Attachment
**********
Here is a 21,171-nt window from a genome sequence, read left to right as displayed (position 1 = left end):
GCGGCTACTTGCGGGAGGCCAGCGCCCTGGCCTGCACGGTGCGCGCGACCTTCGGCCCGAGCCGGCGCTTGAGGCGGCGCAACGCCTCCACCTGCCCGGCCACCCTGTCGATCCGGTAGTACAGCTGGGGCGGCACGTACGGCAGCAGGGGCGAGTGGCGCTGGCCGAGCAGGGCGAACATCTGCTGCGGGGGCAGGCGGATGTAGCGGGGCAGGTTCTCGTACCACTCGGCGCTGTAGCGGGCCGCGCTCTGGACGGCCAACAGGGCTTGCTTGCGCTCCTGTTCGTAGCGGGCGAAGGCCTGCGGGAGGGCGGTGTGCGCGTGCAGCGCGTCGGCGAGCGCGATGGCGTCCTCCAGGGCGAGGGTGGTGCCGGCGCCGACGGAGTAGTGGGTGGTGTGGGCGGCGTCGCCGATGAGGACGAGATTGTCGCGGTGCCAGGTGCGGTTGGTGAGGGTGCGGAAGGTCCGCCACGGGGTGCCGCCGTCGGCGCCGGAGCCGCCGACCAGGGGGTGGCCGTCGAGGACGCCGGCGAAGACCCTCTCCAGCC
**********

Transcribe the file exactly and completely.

Here is a 21,171-nt window from a genome sequence, read left to right as displayed (position 1 = left end):
GCGGCTACTTGCGGGAGGCCAGCGCCCTGGCCTGCACGGTGCGCGCGACCTTCGGCCCGAGCCGGCGCTTGAGGCGGCGCAACGCCTCCACCTGCCCGGCCACCCTGTCGATCCGGTAGTACAGCTGGGGCGGCACGTACGGCAGCAGGGGCGAGTGGCGCTGGCCGAGCAGGGCGAACATCTGCTGCGGGGGCAGGCGGATGTAGCGGGGCAGGTTCTCGTACCACTCGGCGCTGTAGCGGGCCGCGCTCTGGACGGCCAACAGGGCTTGCTTGCGCTCCTGTTCGTAGCGGGCGAAGGCCTGCGGGAGGGCGGTGTGCGCGTGCAGCGCGTCGGCGAGCGCGATGGCGTCCTCCAGGGCGAGGGTGGTGCCGGCGCCGACGGAGTAGTGGGTGGTGTGGGCGGCGTCGCCGATGAGGACGAGATTGTCGCGGTGCCAGGTGCGGTTGGTGAGGGTGCGGAAGGTCCGCCACGGGGTGCCGCCGTCGGCGCCGGAGCCGCCGACCAGGGGGTGGCCGTCGAGGACGCCGGCGAAGACCCTCTCCAGCC